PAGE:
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Journal Article

Journal article

Genetic diversity of endangered brown bear (Ursus arctos) populations at the crossroads of Europe, Asia and Africa  [2009]

Calvignac, Sébastien; Hughes, Sandrine; Hänni, Catherine;

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Middle East brown bears (Ursus arctos syriacus Hemprich and Ehrenberg, 1828) are presently on the edge of extinction. However, little is known of their genetic diversity. This study investigates that question as well as that of Middle East brown bear relationships to surrounding populations of the species. Middle East region of south-western Asia. We performed DNA analyses on 27 brown bear individuals. Twenty ancient bone samples (Late Pleistocene to 20th century) from natural populations and seven present-day samples obtained from captive individuals were analysed. Phylogenetic analyses of the mitochondrial sequences obtained from seven ancient specimens identify three distinct maternal clades, all unrelated to one recently described from North Africa. Brown bears from Iran exhibit striking diversity (three individuals, three haplotypes) and form a unique clade that cannot be linked to any extant one. Individuals from Syria belong to the Holarctic clade now observed in Eastern Europe, Turkey, Japan and North America. Specimens from Lebanon surprisingly appear as tightly linked to the clade of brown bears now in Western Europe. Moreover, we show that U. a. syriacus in captivity still harbour haplotypes closely linked to those found in ancient individuals. This study brings important new information on the genetic diversity of brown bear populations at the crossroads of Europe, Asia and Africa. It reveals a high level of diversity in Middle East brown bears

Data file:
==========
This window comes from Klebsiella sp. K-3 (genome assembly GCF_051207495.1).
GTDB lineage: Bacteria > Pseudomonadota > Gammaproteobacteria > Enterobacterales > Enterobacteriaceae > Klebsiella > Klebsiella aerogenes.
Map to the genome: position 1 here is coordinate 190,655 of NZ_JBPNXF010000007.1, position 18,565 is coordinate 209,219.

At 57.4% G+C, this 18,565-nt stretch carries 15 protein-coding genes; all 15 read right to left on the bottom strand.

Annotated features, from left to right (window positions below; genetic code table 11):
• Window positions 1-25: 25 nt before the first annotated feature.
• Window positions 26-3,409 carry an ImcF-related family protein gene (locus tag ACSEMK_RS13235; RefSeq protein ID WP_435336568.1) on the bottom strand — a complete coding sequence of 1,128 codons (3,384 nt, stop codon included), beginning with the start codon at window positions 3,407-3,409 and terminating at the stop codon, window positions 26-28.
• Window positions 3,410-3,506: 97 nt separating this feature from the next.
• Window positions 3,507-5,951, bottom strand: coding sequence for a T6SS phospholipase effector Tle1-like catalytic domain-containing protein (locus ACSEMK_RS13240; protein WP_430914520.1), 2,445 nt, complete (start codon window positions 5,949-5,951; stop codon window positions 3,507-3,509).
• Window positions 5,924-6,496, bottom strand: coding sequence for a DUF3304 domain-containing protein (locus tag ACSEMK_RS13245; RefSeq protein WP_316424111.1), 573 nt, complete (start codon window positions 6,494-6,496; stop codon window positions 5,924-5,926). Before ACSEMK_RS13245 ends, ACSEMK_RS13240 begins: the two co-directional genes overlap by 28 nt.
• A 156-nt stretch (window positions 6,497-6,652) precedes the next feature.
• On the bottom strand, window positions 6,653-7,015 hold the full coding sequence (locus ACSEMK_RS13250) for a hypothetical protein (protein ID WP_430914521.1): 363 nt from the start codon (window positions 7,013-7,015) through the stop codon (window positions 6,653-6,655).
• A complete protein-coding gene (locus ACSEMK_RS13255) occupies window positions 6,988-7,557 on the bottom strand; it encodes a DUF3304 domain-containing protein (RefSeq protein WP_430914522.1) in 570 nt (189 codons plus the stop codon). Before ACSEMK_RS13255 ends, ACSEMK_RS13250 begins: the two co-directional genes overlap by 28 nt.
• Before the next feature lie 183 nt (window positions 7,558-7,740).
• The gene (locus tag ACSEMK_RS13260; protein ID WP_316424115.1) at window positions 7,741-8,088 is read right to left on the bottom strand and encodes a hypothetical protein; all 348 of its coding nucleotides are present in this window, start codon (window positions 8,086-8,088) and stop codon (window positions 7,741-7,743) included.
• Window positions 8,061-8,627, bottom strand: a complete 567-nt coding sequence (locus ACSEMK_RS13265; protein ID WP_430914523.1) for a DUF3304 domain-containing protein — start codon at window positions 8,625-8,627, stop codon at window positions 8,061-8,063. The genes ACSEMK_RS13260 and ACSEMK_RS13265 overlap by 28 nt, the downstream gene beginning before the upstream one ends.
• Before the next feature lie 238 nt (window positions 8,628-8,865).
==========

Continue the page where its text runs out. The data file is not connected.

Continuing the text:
and extends the historical distribution of the Western European clade to the East. Our analyses also suggest the value of a specific breeding programme for captive populations.

From the journal

Diversity & distributions

ISSN : 1366-9516